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Photo credit: {Tosdatophoto & Lisa Schaffer}

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217 Comments


  1. Sleep Regression

    I was so proud of myself achieving the put baby down awake and he would fall asleep…until he started waking up every 2 hours at night after 2 weeks of CIO working.

    By reading the regression post, I realized I have a sleep association problem. I need to cut the bottle/feed out right before I put him in the crib.

    So I fed him 20mins before I put him in the crib, and he cried like crazy….CIO take 2!

    Will I have to go through 2 weeks for CIO sleep training again???

    Is there anything else that I can do to keep him sleeping longer at night?
    What is a good stretch of sleep at night for a 5 month old?

    Any advice to a sleep deprived zombie mom of four would be much appreciated!

    Thanks

  2. 6 months regression… O..M..G.
    my baby used to be able to sleep on her own… now she wakes x 2 per night, wants more milk and need to be rocked to sleep and short naps constant wakings… sigh.. im just soooo relieved to see alexis’s post.. thank you!!!

    • My LO finally decided to only wake up two times at night at 5 1/2 months. Prior to that she was up every two hours. Enter 6 month sleep regression. We are back to up every two hours, no naps, incredibly fussy.

      I would love for twice a night :(

  3. Thank you for the great info. I’ve read and re-read your posts and some comments but can’t remember if I’ve seen anything about how to reverse getting trapped into a sleep regression pattern. I’m too exhausted to remember…

    Do you have info on how to break the nasty sleep regression patterns that have become my three month old’s new pattern? She’s waking up every 45 minutes to an hour starting at 2 or 3 am, until 6 or 7 am. Goodness, help me!

    She sleeps for 3ish hour stretches starting at 7pm and then it falls apart in the middle of the night. She loves her paci and her swing.

    Thank you, thank you!

    • Hello Beth,

      I was wondering how did things progressed with your baby since that sleep regression?
      I have 8 week old baby boy and I am noticing that after 3a.m. He wakes up every hour until 6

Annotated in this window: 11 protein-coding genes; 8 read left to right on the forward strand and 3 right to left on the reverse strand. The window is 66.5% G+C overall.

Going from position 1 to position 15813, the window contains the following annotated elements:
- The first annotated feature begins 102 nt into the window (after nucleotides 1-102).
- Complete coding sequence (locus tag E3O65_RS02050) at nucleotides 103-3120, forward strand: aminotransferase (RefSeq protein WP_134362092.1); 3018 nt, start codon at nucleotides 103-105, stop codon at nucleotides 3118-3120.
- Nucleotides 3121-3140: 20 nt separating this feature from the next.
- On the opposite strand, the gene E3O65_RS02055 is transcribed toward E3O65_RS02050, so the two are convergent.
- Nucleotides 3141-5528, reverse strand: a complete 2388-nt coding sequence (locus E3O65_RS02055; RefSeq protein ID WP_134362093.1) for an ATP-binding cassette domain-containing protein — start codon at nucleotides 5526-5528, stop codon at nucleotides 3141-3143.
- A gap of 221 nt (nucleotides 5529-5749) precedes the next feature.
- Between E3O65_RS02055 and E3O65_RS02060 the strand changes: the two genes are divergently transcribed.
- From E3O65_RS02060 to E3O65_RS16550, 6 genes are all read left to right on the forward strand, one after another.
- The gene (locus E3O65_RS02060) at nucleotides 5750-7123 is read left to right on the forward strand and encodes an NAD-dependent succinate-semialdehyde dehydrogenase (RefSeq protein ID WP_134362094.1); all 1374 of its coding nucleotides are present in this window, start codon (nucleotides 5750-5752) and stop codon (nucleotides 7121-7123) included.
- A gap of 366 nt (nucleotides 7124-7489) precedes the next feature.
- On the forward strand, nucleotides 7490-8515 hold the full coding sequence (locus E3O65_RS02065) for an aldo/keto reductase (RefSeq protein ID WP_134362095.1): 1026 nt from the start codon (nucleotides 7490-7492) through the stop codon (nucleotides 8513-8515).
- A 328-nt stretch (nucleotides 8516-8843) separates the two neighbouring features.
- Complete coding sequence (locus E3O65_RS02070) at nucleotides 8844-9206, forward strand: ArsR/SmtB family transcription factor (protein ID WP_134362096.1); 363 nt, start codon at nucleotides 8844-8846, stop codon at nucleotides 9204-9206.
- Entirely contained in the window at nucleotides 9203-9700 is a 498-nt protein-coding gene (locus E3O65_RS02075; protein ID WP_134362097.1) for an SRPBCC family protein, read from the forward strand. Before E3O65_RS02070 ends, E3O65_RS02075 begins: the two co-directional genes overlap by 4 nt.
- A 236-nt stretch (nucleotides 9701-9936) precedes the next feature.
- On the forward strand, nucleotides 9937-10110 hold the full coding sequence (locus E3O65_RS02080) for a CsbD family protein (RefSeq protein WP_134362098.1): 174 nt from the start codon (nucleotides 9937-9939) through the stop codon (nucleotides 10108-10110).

• And nurses every hour. I wanted to know if things did change for you?

      Really would appreciate your help!
      Thank u in advance

      • Hi Yulia! Wow my baby has come a long way since then–she’s almost 8 months old now! She wakes up usually two times a night these days. But what broke her pattern of waking every hour is that I moved out of her room. I slept next to her while
        She slept in her cosleeper. The night I moved out she slept for 7 hours straight!!!!! I think that I was hearing every whimper and squeak and picked her up unnecessarily and fed her when she didn’t really need to eat! She definitely wasn’t hungry every hour! I don’t know if that’s helpful. I guess it depends on your sleeping arrangements :)

  4. Help! My lo is 4 months today. She hates nap time and fights me all the way to sleep for naps. I try to get her to fall asleep and after a crying fit she passed out but when I lay her down she wakes. If I lay her down awake she either cries forever or lays there laughing and giggling! Then bc no nap she’s super fussy by the evening!

  5. I’m currently undergoing the good ole four month sleep regression with my second baby. My first baby woke up every two hours until he was… Wait for it… 19 months old. For 19 long months I was up with him 4-5 times a night and I’m terrified of this happening again. My baby cries almost instantly when I put him in his crib, I’ve tried dousy yet awake and he cries and wakes himself back up. Any tips or advise for this, I myself am not a mom who can let my kiddo cry it out (no offense to anyone who does, I just simply can’t). I can’t figure out how to get him down without crying.

  6. Please help! My little one slept between 6-8 hours from about 7 weeks to 3.5 months. She’s almost 4.5 months and initially it started with her waking up once a night for a feed when she was about 3.5 months. She had started teething at 3 months. I would put her to sleep either with a soother or breastfeeding. It worked great for us. For two weeks now she refuses the soother, naps an average of 1 to 2 hours the whole day! (She used to have 3-4 naps that were between 1.5-3 hours long) and wakes up every hour and a half at night to feed. By 3 am she refuses to let go off my breast and just sucks all night :( if I move she wakes up and starts to cry. I don’t know if she’s hungry or teething or regressing but its causing her to not sleep and she’s become a very fussy baby. Cries if she’s not held or if I leave the room. She refuses the soother now, teething aids have not helped and will only doze off if latched on my breast. what do I do??